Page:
Dota 2 & Starcraft II

The impact of G-Sync can also be reduced at the other end of the spectrum. I tried both Dota 2 and Starcraft II with my GTX 760/G-Sync test system and in both cases I didn’t have a substantially better experience than with v-sync alone. Both games ran well enough on my 1080p testbed to almost always be at 60 fps, which made v-sync and G-Sync interchangeable in terms of experience.

Bioshock Infinite @ 144Hz

Up to this point all of my testing kept the refresh rate stuck at 60Hz. I was curious to see what the impact would be of running everything at 144Hz, so I did just that. This time I turned to Bioshock Infinite, whose integrated benchmark mode is a great test as there’s tons of visible tearing or stuttering depending on whether or not you have v-sync enabled.

Increasing the refresh rate to 144Hz definitely reduced the amount of tearing visible with v-sync disabled. I’d call it a substantial improvement, although not quite perfect. Enabling v-sync at 144Hz got rid of the tearing but still kept a substantial amount of stuttering, particularly at the very beginning of the benchmark loop. Finally, enabling G-Sync fixed almost everything. The G-Sync on scenario was just super smooth with only a few hiccups.

What’s interesting to me about this last situation is if 120/144Hz reduces tearing enough to the point where you’re ok with it, G-Sync may be a solution to a problem you no longer care about. If you’re hyper sensitive to tearing however, there’s still value in G-Sync even at these high refresh rates.


Introduction & How it Works Final Words
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  • tipoo - Thursday, December 12, 2013 - link

    Good to hear it mostly works well, if you can keep the framerate high enough. This with a high end computer and Occulus Rift would be an amazing combination, I hope both take off.
  • smunter6 - Thursday, December 12, 2013 - link

    Want to make any wild guesses as to what John Carmack's working on over in Oculus Rift's secret labs?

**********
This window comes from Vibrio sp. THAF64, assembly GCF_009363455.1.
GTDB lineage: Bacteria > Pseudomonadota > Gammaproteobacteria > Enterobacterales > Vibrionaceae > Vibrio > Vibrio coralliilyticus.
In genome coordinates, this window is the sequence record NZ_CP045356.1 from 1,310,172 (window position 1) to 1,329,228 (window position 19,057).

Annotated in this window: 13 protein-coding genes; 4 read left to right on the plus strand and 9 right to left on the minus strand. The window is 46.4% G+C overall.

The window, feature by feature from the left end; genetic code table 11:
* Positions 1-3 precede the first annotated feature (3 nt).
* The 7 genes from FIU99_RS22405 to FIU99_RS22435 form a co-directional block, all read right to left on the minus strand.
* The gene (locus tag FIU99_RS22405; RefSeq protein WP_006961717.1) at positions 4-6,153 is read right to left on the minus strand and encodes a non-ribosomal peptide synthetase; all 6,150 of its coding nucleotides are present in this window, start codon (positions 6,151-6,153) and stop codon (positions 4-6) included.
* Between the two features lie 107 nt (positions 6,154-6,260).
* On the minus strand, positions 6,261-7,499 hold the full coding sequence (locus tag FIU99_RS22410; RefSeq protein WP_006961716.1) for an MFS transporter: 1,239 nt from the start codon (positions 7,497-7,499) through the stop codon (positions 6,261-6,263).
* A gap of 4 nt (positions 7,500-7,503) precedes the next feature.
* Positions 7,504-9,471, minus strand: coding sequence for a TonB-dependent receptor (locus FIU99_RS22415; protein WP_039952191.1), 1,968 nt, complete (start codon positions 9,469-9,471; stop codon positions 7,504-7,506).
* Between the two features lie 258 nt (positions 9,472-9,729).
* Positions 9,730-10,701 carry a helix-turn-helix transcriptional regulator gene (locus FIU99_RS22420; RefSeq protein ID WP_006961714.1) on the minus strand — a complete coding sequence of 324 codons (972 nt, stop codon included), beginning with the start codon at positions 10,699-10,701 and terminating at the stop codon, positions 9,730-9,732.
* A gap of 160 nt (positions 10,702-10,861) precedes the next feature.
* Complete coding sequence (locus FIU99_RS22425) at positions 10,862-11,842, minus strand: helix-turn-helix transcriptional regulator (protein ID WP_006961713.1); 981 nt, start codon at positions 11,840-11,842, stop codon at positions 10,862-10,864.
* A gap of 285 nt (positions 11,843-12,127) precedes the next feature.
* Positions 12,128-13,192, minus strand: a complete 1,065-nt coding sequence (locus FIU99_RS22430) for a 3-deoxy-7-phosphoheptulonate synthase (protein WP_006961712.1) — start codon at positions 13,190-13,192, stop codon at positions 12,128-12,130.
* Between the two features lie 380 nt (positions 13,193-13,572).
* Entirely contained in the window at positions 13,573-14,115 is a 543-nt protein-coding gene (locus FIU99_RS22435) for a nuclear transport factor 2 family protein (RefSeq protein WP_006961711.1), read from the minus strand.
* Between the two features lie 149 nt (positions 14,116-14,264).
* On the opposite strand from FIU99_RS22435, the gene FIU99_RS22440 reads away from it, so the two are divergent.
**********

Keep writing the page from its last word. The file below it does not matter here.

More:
• GiantPandaMan - Thursday, December 12, 2013 - link

    Except the Oculus Rift probably won't have it. They love non-proprietary stuff and G-Sync lands firmly in the proprietary category.

    Make it a standard, make it cost about $10 more to implement rather than $120 and this will take off. I don't see this happening, though. NVidia just doesn't operate in that matter, unfortunately. It would make gaming so much better for the people who really need it--those with sub-par video cards.

    No display maker is going to make a key component (the scalar) beholden only to a single manufacturer (nVidia). The technology needs to be licensed so it becomes an industry standard so that manufacturers can put it into their displays without having to rely on a single OEM.
  • psuedonymous - Thursday, December 12, 2013 - link

    Carmack himself mentioned at the panel after the G-sync reveal that the first consumer release of the Oculus would NOT contain G-sync, but that is definitely something they want to incorporate.
    My guess is the reason being the use of LVDS as the sole panel interface. There simply AREN'T any decent 5.6"-6" panels using LVDS. Nobody makes them. The relatively bad (6-bit FRC, crummy colours compared to modern panels, low fill-factor, low resolution, too big to be used efficiently) panel was a compromise in that it was the only one readily available in volume and compatible with the existing LVDS board. Phone/tablet panels in the correct size, resolution and quality range are all MIPI DSI, with the exception of the Retina iPad Mini, which uses an eDP panel like the iPad 3 onwards. Except that panel is still too large, and will be unavailable in volume until Apple decide to reduce their orders in 6 months or so. The current 1080p prototype uses one of the early DVI->MIPI chips (probably on an in-house board) because it's the only way to actually drive the panels available.
  • GiantPandaMan - Thursday, December 12, 2013 - link

    Interesting information. Thanks for posting it.